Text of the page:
If you are a black bear or a grizzly bear, COVID-19 actually offers a reprieve from human pressures. “This is anecdotal,” says biologist Rae Wynn-Grant, “because I haven’t been able to go into the field, but it looks like bears had a great spring.” Citizen science data, including imagery from motion-activated cameras, indicate that bears were able to come out of hibernation and to forage these past few months in a setting more optimal for their needs, because humans were absent. “Mother bears were able to use ecosystems as they saw fit, and their cubs thrived,” she says.
“I study large carnivores in general,” Wynn-Grant says. “My focus in the past decade has been on North American black and grizzly bears. I study their movement and behavior, and how they use different habitats. Most of this is to better understand the ecology of bears and other carnivores, to make sure we are protecting the habitats that are truly best for them.”
There are exceptions of course—like rats—but on the whole, wildlife suffers as the human footprint expands. According to Wynn-Grant, bears are keenly attuned to where humans walk, hike, and bike. “They will avoid even protected areas if it includes a hiking trail,” she says, “and sometimes choose suboptimal habitat for hibernation, for example,” if the area is farther removed from human use.
In contrast to Dorothy Tovar, Wynn-Grant’s exposure to her professional subject came later in life. “I grew up in San Francisco,” she says. “And my family never went on wilderness trips.” Starting out on a pre-med track, she eventually found conservation biology. Having never braved the great outdoors, she took a plunge as an undergraduate and participated in a camping-based wildlife study in East Africa. “I took that trip, I put hiking boots on for the first time, and I saw my first wild animal. I didn’t turn back after that.” Wynn-Grant eventually earned a Ph.D. from Columbia University and currently works for National Geographic. “I took the academic pathway,” she says. “But there are a lot of other ways to work with and on behalf of wildlife.”
Black bears can be scary, of course, to say nothing of what a grizzly can get up to—how does she explain why we should protect these creatures? “My personal view is ethical,” she says. “All species deserve to exist and to thrive. Beyond that, there are reasons why they exist in ecosystems. When you remove top predators, herbivores like deer increase and they eat all the vegetation. That results in soil erosion, which impacts humans very directly.” Many viruses, of course, originate in populations of wild animals that evolved to withstand their negative impacts. When humans destroy habitat, viruses can be left looking for a fresh host supplied by an abundance of Homo sapiens. So it would seem that if we want to protect humans, we might want to actually look to the grizzly bears.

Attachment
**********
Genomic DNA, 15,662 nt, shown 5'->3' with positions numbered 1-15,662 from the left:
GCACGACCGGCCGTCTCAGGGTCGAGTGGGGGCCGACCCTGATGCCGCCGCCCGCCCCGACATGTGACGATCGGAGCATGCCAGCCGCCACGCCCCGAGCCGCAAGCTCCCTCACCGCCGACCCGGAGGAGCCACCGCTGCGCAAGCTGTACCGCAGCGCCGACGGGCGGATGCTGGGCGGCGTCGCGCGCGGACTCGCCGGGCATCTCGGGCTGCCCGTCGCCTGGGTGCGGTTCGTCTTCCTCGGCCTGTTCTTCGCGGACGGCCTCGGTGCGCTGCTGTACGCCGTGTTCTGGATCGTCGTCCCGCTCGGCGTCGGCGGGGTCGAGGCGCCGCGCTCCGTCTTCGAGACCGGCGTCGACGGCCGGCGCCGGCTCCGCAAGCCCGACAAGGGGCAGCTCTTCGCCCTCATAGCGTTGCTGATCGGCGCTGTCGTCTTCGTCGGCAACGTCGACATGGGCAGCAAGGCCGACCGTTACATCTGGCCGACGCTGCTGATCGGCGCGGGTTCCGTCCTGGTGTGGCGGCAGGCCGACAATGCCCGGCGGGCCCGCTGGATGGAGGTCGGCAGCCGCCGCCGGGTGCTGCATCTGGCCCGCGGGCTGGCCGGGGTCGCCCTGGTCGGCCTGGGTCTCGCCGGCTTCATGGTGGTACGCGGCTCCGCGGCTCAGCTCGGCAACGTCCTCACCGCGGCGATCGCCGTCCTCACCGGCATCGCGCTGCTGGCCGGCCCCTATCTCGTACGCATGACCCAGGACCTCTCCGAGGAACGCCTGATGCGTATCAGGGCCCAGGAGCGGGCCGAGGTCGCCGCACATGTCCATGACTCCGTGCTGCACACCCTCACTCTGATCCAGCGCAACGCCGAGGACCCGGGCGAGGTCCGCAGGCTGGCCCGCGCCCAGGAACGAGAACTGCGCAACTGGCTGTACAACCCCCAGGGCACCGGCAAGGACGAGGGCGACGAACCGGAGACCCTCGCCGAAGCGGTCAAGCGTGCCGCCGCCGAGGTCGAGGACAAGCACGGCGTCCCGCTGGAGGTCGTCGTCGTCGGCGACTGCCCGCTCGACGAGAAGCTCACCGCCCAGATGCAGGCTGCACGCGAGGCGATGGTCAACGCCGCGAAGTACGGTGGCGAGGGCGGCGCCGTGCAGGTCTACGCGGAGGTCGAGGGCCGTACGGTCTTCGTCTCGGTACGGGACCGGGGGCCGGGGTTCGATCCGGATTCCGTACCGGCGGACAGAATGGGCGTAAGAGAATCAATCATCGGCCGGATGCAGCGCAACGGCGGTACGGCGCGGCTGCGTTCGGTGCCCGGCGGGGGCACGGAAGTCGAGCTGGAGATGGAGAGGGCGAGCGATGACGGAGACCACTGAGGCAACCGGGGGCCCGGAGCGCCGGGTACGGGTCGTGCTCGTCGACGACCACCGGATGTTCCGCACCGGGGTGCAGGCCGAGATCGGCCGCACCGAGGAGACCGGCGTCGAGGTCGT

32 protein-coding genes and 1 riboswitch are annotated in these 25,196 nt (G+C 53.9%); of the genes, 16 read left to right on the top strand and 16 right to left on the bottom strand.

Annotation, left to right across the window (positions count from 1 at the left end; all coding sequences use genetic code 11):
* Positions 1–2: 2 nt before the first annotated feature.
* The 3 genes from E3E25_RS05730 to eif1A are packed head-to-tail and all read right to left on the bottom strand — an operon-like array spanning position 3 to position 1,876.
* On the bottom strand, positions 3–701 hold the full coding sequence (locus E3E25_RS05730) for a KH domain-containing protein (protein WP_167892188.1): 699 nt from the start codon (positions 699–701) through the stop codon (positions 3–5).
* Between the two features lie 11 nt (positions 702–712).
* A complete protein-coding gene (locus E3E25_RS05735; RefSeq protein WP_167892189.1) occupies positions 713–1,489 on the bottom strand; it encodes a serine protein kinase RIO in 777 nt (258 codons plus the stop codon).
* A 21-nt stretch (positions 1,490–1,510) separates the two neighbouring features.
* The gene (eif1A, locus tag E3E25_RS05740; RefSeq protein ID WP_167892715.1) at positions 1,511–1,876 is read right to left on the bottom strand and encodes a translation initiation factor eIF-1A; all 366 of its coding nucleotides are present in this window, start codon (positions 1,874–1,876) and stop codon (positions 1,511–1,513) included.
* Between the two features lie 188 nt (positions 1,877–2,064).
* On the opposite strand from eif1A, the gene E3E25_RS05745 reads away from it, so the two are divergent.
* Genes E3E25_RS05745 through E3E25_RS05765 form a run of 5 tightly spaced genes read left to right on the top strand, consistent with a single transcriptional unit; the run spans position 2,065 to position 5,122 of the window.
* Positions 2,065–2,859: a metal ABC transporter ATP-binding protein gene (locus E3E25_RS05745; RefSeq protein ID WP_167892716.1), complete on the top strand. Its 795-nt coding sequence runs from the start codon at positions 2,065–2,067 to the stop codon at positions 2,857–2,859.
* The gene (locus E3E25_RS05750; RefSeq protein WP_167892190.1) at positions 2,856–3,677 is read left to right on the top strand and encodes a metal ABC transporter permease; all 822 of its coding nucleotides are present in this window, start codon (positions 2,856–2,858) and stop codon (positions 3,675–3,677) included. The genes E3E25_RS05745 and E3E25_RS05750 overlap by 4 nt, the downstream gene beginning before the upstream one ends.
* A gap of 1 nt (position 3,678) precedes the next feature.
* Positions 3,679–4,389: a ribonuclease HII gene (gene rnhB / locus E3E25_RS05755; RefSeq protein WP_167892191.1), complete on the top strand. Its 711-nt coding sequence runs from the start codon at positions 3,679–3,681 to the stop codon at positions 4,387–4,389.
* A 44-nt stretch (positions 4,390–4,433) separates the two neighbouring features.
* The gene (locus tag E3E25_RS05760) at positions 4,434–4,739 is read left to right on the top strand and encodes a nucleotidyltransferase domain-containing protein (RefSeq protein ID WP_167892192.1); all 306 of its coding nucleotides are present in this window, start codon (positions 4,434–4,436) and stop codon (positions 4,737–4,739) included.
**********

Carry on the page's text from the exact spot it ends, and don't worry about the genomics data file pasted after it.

In keeping with their setting at the Central Park Zoo, which is also home to the Wildlife Conservation Society, the statues of Tovar and Wynn-Grant are joined by those of four women also working in the natural sciences: wildlife biologist Kris Inman, shark researcher Jess Cramp; herpetologist Earyn McGee; and bat conservationist Kristen Lear. They are scheduled to remain through October. The complete exhibit includes 122 statues, representing women working in a wide range of STEM fields. Although delayed, a comprehensive exhibit is still planned to open at North Park in Dallas.
Mary Ellen Hannibal is the author of Citizen Scientist: Searching for Heroes and Hope in an Age of Extinction, the winner of Stanford’s Knight-Risser Prize in Western Environmental Literature, and a Stanford media fellow.
The newest and most popular articles delivered right to your inbox!